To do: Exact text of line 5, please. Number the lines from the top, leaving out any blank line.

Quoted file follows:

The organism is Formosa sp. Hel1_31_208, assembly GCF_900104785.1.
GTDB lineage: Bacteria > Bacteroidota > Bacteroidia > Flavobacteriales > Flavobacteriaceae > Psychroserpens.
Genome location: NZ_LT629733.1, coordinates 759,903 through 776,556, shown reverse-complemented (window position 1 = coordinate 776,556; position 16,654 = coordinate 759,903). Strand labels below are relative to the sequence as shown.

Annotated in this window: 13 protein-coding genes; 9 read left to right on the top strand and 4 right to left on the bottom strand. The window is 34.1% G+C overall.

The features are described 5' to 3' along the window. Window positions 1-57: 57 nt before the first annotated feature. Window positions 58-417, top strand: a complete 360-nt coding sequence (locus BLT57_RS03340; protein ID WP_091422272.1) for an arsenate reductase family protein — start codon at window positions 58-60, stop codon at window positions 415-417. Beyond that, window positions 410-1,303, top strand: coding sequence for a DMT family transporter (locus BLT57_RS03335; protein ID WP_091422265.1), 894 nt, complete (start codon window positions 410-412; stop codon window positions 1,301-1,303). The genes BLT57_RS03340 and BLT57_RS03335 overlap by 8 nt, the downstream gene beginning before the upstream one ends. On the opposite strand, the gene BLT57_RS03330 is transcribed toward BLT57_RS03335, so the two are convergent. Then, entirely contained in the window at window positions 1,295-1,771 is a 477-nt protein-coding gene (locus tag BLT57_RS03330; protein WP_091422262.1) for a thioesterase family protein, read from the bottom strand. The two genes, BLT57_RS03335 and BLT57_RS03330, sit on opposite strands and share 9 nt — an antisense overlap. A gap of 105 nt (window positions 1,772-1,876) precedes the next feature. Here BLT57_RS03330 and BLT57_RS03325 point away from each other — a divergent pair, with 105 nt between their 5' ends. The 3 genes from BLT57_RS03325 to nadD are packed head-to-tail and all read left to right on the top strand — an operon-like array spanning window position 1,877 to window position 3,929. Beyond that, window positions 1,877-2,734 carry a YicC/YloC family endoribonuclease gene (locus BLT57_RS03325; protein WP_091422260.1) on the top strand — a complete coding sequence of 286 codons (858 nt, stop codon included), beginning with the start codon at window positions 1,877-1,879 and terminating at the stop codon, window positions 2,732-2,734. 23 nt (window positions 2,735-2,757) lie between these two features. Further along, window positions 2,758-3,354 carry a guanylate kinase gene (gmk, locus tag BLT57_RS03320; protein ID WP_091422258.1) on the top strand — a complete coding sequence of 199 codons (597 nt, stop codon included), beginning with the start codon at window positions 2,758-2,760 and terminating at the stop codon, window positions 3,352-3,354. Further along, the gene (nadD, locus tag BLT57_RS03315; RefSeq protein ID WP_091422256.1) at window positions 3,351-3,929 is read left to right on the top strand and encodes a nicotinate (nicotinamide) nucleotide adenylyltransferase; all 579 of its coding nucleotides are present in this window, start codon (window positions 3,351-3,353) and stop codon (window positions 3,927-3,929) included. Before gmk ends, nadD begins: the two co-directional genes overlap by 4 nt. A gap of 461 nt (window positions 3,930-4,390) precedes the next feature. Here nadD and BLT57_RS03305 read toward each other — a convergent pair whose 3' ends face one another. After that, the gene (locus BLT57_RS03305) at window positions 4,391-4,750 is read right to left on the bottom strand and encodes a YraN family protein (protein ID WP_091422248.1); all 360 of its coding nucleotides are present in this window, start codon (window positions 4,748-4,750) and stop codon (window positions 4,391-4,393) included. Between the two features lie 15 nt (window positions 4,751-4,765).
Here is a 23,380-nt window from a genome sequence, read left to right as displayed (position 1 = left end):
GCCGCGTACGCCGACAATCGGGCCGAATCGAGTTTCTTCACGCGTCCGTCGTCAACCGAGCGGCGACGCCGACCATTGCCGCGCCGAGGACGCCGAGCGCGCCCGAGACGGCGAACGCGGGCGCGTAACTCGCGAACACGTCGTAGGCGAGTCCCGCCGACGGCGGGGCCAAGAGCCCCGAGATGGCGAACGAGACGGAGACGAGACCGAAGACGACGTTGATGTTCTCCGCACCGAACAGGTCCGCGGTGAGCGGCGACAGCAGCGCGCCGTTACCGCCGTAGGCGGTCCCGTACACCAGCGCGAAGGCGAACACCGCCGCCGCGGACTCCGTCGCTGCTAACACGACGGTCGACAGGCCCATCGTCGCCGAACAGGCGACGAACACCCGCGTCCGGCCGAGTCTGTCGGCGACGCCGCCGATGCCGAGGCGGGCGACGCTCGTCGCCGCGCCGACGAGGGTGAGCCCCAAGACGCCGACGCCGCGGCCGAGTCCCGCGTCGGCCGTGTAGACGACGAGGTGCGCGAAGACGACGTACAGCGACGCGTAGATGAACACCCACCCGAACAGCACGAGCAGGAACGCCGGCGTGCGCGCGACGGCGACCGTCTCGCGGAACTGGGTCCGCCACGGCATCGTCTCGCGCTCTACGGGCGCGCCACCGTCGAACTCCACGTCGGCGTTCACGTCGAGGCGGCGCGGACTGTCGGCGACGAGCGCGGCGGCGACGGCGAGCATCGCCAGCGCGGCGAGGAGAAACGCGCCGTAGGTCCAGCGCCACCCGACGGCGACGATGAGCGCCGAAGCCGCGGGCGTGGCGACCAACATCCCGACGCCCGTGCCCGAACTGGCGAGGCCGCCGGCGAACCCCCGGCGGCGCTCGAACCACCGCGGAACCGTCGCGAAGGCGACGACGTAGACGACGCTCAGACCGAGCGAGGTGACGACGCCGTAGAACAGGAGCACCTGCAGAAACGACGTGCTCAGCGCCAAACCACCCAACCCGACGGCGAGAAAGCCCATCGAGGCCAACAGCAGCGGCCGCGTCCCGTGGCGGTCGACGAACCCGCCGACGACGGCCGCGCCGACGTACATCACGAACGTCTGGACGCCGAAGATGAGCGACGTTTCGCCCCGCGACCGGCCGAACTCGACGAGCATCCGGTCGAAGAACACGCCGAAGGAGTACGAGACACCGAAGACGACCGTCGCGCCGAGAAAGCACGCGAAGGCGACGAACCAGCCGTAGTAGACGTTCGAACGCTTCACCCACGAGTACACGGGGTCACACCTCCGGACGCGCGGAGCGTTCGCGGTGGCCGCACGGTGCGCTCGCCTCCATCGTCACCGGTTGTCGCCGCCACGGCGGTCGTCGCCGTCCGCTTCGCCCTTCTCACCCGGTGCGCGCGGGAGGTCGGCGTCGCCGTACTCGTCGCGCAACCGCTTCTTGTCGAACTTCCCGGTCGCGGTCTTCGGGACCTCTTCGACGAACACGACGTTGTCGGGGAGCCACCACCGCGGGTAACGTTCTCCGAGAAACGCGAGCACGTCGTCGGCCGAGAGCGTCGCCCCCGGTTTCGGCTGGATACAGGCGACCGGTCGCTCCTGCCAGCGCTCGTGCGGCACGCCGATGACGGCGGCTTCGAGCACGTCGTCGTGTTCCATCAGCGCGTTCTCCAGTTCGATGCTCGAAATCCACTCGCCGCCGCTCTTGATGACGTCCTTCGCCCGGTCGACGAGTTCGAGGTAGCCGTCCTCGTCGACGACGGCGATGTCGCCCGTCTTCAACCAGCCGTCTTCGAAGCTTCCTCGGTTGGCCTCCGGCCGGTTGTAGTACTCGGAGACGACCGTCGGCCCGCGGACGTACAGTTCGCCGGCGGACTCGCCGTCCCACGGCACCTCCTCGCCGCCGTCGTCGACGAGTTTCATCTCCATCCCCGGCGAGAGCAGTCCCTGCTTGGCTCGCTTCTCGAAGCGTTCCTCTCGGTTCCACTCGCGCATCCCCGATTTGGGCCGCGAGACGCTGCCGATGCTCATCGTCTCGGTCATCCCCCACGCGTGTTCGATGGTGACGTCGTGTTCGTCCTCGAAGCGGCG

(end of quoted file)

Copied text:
The features are described 5' to 3' along the window. Window positions 1-57: 57 nt before the first annotated feature. Window positions 58-417, top strand: a complete 360-nt coding sequence (locus BLT57_RS03340; protein ID WP_091422272.1) for an arsenate reductase family protein — start codon at window positions 58-60, stop codon at window positions 415-417. Beyond that, window positions 410-1,303, top strand: coding sequence for a DMT family transporter (locus BLT57_RS03335; protein ID WP_091422265.1), 894 nt, complete (start codon window positions 410-412; stop codon window positions 1,301-1,303). The genes BLT57_RS03340 and BLT57_RS03335 overlap by 8 nt, the downstream gene beginning before the upstream one ends. On the opposite strand, the gene BLT57_RS03330 is transcribed toward BLT57_RS03335, so the two are convergent. Then, entirely contained in the window at window positions 1,295-1,771 is a 477-nt protein-coding gene (locus tag BLT57_RS03330; protein WP_091422262.1) for a thioesterase family protein, read from the bottom strand. The two genes, BLT57_RS03335 and BLT57_RS03330, sit on opposite strands and share 9 nt — an antisense overlap. A gap of 105 nt (window positions 1,772-1,876) precedes the next feature. Here BLT57_RS03330 and BLT57_RS03325 point away from each other — a divergent pair, with 105 nt between their 5' ends. The 3 genes from BLT57_RS03325 to nadD are packed head-to-tail and all read left to right on the top strand — an operon-like array spanning window position 1,877 to window position 3,929. Beyond that, window positions 1,877-2,734 carry a YicC/YloC family endoribonuclease gene (locus BLT57_RS03325; protein WP_091422260.1) on the top strand — a complete coding sequence of 286 codons (858 nt, stop codon included), beginning with the start codon at window positions 1,877-1,879 and terminating at the stop codon, window positions 2,732-2,734. 23 nt (window positions 2,735-2,757) lie between these two features. Further along, window positions 2,758-3,354 carry a guanylate kinase gene (gmk, locus tag BLT57_RS03320; protein ID WP_091422258.1) on the top strand — a complete coding sequence of 199 codons (597 nt, stop codon included), beginning with the start codon at window positions 2,758-2,760 and terminating at the stop codon, window positions 3,352-3,354. Further along, the gene (nadD, locus tag BLT57_RS03315; RefSeq protein ID WP_091422256.1) at window positions 3,351-3,929 is read left to right on the top strand and encodes a nicotinate (nicotinamide) nucleotide adenylyltransferase; all 579 of its coding nucleotides are present in this window, start codon (window positions 3,351-3,353) and stop codon (window positions 3,927-3,929) included. Before gmk ends, nadD begins: the two co-directional genes overlap by 4 nt. A gap of 461 nt (window positions 3,930-4,390) precedes the next feature. Here nadD and BLT57_RS03305 read toward each other — a convergent pair whose 3' ends face one another. After that, the gene (locus BLT57_RS03305) at window positions 4,391-4,750 is read right to left on the bottom strand and encodes a YraN family protein (protein ID WP_091422248.1); all 360 of its coding nucleotides are present in this window, start codon (window positions 4,748-4,750) and stop codon (window positions 4,391-4,393) included. Between the two features lie 15 nt (window positions 4,751-4,765).